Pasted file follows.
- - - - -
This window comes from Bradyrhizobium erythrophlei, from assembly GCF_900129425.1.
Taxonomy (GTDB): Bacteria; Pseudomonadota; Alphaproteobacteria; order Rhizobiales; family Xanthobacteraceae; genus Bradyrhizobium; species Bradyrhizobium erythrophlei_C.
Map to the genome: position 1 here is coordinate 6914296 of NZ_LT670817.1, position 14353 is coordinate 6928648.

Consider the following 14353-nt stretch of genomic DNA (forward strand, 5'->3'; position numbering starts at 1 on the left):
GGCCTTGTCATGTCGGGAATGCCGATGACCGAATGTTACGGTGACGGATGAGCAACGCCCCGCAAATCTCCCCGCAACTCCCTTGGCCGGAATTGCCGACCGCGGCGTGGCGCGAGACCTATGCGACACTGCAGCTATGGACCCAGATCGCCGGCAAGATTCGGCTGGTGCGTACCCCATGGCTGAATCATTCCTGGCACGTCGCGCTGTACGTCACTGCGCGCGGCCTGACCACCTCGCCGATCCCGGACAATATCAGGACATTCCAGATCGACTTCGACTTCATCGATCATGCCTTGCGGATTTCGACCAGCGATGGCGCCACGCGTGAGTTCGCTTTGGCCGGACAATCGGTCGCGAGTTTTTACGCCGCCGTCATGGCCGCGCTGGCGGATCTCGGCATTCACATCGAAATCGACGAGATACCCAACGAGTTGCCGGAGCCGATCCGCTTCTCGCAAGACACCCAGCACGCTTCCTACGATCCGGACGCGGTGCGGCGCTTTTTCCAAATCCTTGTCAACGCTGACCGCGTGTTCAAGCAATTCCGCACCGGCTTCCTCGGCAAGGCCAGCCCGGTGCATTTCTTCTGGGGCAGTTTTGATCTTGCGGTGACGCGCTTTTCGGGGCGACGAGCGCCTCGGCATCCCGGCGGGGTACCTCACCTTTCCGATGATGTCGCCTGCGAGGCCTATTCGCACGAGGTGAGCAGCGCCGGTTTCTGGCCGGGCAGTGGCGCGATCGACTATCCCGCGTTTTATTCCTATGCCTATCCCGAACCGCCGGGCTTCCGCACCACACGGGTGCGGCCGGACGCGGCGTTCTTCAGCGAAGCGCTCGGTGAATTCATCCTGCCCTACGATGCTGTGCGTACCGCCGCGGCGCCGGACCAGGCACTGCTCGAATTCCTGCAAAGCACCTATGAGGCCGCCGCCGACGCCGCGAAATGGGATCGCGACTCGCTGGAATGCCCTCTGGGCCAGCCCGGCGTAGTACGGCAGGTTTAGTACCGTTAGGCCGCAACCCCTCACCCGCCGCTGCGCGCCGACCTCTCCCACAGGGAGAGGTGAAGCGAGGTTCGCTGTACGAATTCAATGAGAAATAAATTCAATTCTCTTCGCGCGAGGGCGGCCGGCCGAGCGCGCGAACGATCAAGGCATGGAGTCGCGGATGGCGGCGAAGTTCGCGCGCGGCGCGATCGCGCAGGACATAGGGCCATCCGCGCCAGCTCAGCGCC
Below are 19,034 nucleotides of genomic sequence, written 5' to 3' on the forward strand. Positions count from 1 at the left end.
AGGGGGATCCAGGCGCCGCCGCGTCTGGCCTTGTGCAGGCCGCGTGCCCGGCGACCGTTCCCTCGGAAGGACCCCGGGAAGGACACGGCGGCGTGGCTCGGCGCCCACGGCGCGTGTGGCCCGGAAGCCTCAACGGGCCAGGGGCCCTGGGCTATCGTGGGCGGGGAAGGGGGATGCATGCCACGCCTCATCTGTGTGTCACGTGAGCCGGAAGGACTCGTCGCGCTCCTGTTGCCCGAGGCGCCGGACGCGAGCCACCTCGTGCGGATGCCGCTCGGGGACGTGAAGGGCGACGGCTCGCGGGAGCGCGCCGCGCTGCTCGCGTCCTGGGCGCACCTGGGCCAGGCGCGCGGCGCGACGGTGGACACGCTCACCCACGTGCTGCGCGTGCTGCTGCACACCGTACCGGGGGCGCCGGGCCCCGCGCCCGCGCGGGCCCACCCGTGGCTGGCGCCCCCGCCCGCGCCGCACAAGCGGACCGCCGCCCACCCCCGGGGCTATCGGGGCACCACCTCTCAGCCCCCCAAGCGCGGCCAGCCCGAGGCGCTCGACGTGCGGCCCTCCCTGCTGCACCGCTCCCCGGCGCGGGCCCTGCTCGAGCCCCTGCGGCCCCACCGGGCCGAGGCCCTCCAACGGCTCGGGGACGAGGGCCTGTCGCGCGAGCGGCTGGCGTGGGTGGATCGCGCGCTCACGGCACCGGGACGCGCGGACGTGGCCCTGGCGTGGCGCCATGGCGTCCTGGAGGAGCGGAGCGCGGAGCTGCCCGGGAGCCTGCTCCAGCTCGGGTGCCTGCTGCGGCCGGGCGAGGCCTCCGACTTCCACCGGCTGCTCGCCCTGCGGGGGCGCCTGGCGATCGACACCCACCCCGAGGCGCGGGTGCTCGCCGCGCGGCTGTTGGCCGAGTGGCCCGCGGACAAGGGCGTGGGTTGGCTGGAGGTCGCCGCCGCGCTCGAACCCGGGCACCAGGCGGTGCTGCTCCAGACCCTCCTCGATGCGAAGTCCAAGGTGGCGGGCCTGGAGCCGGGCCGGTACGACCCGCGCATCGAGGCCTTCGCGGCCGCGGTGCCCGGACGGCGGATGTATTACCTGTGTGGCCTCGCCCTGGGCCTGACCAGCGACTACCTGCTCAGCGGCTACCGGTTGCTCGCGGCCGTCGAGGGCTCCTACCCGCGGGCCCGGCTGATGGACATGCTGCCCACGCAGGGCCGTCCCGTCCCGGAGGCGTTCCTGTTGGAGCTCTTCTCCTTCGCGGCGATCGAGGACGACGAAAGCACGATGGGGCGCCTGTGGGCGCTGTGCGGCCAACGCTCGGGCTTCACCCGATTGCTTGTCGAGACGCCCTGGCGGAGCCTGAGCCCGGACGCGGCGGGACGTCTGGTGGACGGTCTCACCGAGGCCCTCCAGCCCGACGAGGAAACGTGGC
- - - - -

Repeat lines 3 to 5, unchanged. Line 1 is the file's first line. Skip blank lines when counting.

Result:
Map to the genome: position 1 here is coordinate 6914296 of NZ_LT670817.1, position 14353 is coordinate 6928648.

Consider the following 14353-nt stretch of genomic DNA (forward strand, 5'->3'; position numbering starts at 1 on the left):
GGCCTTGTCATGTCGGGAATGCCGATGACCGAATGTTACGGTGACGGATGAGCAACGCCCCGCAAATCTCCCCGCAACTCCCTTGGCCGGAATTGCCGACCGCGGCGTGGCGCGAGACCTATGCGACACTGCAGCTATGGACCCAGATCGCCGGCAAGATTCGGCTGGTGCGTACCCCATGGCTGAATCATTCCTGGCACGTCGCGCTGTACGTCACTGCGCGCGGCCTGACCACCTCGCCGATCCCGGACAATATCAGGACATTCCAGATCGACTTCGACTTCATCGATCATGCCTTGCGGATTTCGACCAGCGATGGCGCCACGCGTGAGTTCGCTTTGGCCGGACAATCGGTCGCGAGTTTTTACGCCGCCGTCATGGCCGCGCTGGCGGATCTCGGCATTCACATCGAAATCGACGAGATACCCAACGAGTTGCCGGAGCCGATCCGCTTCTCGCAAGACACCCAGCACGCTTCCTACGATCCGGACGCGGTGCGGCGCTTTTTCCAAATCCTTGTCAACGCTGACCGCGTGTTCAAGCAATTCCGCACCGGCTTCCTCGGCAAGGCCAGCCCGGTGCATTTCTTCTGGGGCAGTTTTGATCTTGCGGTGACGCGCTTTTCGGGGCGACGAGCGCCTCGGCATCCCGGCGGGGTACCTCACCTTTCCGATGATGTCGCCTGCGAGGCCTATTCGCACGAGGTGAGCAGCGCCGGTTTCTGGCCGGGCAGTGGCGCGATCGACTATCCCGCGTTTTATTCCTATGCCTATCCCGAACCGCCGGGCTTCCGCACCACACGGGTGCGGCCGGACGCGGCGTTCTTCAGCGAAGCGCTCGGTGAATTCATCCTGCCCTACGATGCTGTGCGTACCGCCGCGGCGCCGGACCAGGCACTGCTCGAATTCCTGCAAAGCACCTATGAGGCCGCCGCCGACGCCGCGAAATGGGATCGCGACTCGCTGGAATGCCCTCTGGGCCAGCCCGGCGTAGTACGGCAGGTTTAGTACCGTTAGGCCGCAACCCCTCACCCGCCGCTGCGCGCCGACCTCTCCCACAGGGAGAGGTGAAGCGAGGTTCGCTGTACGAATTCAATGAGAAATAAATTCAATTCTCTTCGCGCGAGGGCGGCCGGCCGAGCGCGCGAACGATCAAGGCATGGAGTCGCGGATGGCGGCGAAGTTCGCGCGCGGCGCGATCGCGCAGGACATAGGGCCATCCGCGCCAGCTCAGCGCC